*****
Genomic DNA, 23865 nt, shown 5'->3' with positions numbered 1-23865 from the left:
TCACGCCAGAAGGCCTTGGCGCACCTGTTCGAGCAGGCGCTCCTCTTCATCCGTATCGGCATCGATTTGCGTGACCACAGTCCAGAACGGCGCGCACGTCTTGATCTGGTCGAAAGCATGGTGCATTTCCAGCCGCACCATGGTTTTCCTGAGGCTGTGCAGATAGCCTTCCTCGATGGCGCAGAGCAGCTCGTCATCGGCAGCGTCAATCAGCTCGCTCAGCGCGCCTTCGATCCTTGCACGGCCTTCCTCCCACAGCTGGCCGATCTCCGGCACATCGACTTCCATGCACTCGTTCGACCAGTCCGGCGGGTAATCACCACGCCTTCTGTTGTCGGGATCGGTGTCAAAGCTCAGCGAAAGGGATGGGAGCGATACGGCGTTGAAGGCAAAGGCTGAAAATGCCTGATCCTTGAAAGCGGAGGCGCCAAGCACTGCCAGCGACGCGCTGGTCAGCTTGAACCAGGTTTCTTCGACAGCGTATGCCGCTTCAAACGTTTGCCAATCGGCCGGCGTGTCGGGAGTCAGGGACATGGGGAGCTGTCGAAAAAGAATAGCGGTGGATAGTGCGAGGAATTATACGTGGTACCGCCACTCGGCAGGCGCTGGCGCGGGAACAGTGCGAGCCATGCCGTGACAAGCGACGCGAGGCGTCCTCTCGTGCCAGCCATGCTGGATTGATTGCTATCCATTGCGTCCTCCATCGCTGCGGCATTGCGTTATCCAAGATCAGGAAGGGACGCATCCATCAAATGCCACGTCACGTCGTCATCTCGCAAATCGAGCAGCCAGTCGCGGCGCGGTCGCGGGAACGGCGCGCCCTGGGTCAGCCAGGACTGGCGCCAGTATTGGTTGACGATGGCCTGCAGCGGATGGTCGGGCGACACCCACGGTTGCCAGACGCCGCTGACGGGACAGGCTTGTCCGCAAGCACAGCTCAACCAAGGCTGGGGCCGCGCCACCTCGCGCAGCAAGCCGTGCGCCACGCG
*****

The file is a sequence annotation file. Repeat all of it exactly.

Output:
Genomic DNA, 23865 nt, shown 5'->3' with positions numbered 1-23865 from the left:
TCACGCCAGAAGGCCTTGGCGCACCTGTTCGAGCAGGCGCTCCTCTTCATCCGTATCGGCATCGATTTGCGTGACCACAGTCCAGAACGGCGCGCACGTCTTGATCTGGTCGAAAGCATGGTGCATTTCCAGCCGCACCATGGTTTTCCTGAGGCTGTGCAGATAGCCTTCCTCGATGGCGCAGAGCAGCTCGTCATCGGCAGCGTCAATCAGCTCGCTCAGCGCGCCTTCGATCCTTGCACGGCCTTCCTCCCACAGCTGGCCGATCTCCGGCACATCGACTTCCATGCACTCGTTCGACCAGTCCGGCGGGTAATCACCACGCCTTCTGTTGTCGGGATCGGTGTCAAAGCTCAGCGAAAGGGATGGGAGCGATACGGCGTTGAAGGCAAAGGCTGAAAATGCCTGATCCTTGAAAGCGGAGGCGCCAAGCACTGCCAGCGACGCGCTGGTCAGCTTGAACCAGGTTTCTTCGACAGCGTATGCCGCTTCAAACGTTTGCCAATCGGCCGGCGTGTCGGGAGTCAGGGACATGGGGAGCTGTCGAAAAAGAATAGCGGTGGATAGTGCGAGGAATTATACGTGGTACCGCCACTCGGCAGGCGCTGGCGCGGGAACAGTGCGAGCCATGCCGTGACAAGCGACGCGAGGCGTCCTCTCGTGCCAGCCATGCTGGATTGATTGCTATCCATTGCGTCCTCCATCGCTGCGGCATTGCGTTATCCAAGATCAGGAAGGGACGCATCCATCAAATGCCACGTCACGTCGTCATCTCGCAAATCGAGCAGCCAGTCGCGGCGCGGTCGCGGGAACGGCGCGCCCTGGGTCAGCCAGGACTGGCGCCAGTATTGGTTGACGATGGCCTGCAGCGGATGGTCGGGCGACACCCACGGTTGCCAGACGCCGCTGACGGGACAGGCTTGTCCGCAAGCACAGCTCAACCAAGGCTGGGGCCGCGCCACCTCGCGCAGCAAGCCGTGCGCCACGCG